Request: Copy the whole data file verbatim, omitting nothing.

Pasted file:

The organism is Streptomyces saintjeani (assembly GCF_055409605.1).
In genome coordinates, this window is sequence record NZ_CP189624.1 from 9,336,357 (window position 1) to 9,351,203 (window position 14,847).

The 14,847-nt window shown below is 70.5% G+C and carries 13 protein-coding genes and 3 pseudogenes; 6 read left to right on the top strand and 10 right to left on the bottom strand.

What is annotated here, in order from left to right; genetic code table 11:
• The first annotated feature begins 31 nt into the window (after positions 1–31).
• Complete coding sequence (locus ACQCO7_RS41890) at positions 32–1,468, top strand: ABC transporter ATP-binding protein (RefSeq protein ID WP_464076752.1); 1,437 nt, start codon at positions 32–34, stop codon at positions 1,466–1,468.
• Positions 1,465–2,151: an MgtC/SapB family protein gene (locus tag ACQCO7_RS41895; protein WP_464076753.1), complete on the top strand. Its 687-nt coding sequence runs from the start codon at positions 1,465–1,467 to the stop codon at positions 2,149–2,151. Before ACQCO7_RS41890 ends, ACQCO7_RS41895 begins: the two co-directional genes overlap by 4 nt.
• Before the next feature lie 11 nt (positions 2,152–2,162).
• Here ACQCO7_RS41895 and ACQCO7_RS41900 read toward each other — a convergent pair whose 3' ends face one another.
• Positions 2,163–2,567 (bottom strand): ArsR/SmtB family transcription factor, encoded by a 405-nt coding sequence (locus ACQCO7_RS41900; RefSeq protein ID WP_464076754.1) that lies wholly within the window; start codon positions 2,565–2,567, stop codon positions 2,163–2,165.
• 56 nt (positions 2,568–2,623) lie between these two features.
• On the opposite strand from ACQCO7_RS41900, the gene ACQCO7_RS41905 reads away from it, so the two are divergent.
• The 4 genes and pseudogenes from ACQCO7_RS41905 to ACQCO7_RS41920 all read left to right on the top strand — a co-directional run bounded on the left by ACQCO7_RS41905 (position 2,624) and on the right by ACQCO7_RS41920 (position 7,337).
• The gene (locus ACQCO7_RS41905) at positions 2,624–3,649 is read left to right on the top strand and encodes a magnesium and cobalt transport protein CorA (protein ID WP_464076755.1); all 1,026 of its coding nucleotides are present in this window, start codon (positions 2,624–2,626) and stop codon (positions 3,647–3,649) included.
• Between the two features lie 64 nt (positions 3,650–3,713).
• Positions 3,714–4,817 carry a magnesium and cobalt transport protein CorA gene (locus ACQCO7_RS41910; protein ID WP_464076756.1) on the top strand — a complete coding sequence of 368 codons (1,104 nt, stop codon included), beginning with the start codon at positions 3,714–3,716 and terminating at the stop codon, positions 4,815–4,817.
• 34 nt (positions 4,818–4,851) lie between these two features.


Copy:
The organism is Streptomyces saintjeani (assembly GCF_055409605.1).
In genome coordinates, this window is sequence record NZ_CP189624.1 from 9,336,357 (window position 1) to 9,351,203 (window position 14,847).

The 14,847-nt window shown below is 70.5% G+C and carries 13 protein-coding genes and 3 pseudogenes; 6 read left to right on the top strand and 10 right to left on the bottom strand.

What is annotated here, in order from left to right; genetic code table 11:
• The first annotated feature begins 31 nt into the window (after positions 1–31).
• Complete coding sequence (locus ACQCO7_RS41890) at positions 32–1,468, top strand: ABC transporter ATP-binding protein (RefSeq protein ID WP_464076752.1); 1,437 nt, start codon at positions 32–34, stop codon at positions 1,466–1,468.
• Positions 1,465–2,151: an MgtC/SapB family protein gene (locus tag ACQCO7_RS41895; protein WP_464076753.1), complete on the top strand. Its 687-nt coding sequence runs from the start codon at positions 1,465–1,467 to the stop codon at positions 2,149–2,151. Before ACQCO7_RS41890 ends, ACQCO7_RS41895 begins: the two co-directional genes overlap by 4 nt.
• Before the next feature lie 11 nt (positions 2,152–2,162).
• Here ACQCO7_RS41895 and ACQCO7_RS41900 read toward each other — a convergent pair whose 3' ends face one another.
• Positions 2,163–2,567 (bottom strand): ArsR/SmtB family transcription factor, encoded by a 405-nt coding sequence (locus ACQCO7_RS41900; RefSeq protein ID WP_464076754.1) that lies wholly within the window; start codon positions 2,565–2,567, stop codon positions 2,163–2,165.
• 56 nt (positions 2,568–2,623) lie between these two features.
• On the opposite strand from ACQCO7_RS41900, the gene ACQCO7_RS41905 reads away from it, so the two are divergent.
• The 4 genes and pseudogenes from ACQCO7_RS41905 to ACQCO7_RS41920 all read left to right on the top strand — a co-directional run bounded on the left by ACQCO7_RS41905 (position 2,624) and on the right by ACQCO7_RS41920 (position 7,337).
• The gene (locus ACQCO7_RS41905) at positions 2,624–3,649 is read left to right on the top strand and encodes a magnesium and cobalt transport protein CorA (protein ID WP_464076755.1); all 1,026 of its coding nucleotides are present in this window, start codon (positions 2,624–2,626) and stop codon (positions 3,647–3,649) included.
• Between the two features lie 64 nt (positions 3,650–3,713).
• Positions 3,714–4,817 carry a magnesium and cobalt transport protein CorA gene (locus ACQCO7_RS41910; protein ID WP_464076756.1) on the top strand — a complete coding sequence of 368 codons (1,104 nt, stop codon included), beginning with the start codon at positions 3,714–3,716 and terminating at the stop codon, positions 4,815–4,817.
• 34 nt (positions 4,818–4,851) lie between these two features.